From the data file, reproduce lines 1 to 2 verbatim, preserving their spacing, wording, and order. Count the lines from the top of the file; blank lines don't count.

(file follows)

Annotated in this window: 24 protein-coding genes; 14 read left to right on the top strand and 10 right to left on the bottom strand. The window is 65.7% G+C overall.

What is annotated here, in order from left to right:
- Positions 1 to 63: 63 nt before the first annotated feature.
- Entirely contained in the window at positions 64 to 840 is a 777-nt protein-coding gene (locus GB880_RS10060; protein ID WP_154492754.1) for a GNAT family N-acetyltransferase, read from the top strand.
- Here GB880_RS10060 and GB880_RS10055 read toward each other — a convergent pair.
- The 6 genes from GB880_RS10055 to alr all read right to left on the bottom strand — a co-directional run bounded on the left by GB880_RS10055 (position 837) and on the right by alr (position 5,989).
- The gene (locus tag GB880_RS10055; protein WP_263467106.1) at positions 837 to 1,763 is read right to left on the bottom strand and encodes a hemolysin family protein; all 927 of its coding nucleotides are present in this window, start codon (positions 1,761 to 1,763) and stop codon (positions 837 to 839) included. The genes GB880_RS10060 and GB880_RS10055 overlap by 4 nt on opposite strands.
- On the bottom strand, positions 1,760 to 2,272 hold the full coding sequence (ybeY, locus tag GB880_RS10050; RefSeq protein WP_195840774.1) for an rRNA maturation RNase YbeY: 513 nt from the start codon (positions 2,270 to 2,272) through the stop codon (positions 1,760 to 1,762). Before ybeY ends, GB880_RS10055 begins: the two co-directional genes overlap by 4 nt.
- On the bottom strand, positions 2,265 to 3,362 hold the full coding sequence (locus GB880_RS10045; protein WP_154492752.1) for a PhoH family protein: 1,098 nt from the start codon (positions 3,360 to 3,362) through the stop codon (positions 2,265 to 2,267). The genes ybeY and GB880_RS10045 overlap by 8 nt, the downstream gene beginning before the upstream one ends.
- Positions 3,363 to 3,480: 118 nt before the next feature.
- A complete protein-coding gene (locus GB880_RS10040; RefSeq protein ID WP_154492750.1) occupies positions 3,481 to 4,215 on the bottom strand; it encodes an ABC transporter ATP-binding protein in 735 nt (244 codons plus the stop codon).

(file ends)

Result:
Annotated in this window: 24 protein-coding genes; 14 read left to right on the top strand and 10 right to left on the bottom strand. The window is 65.7% G+C overall.

What is annotated here, in order from left to right: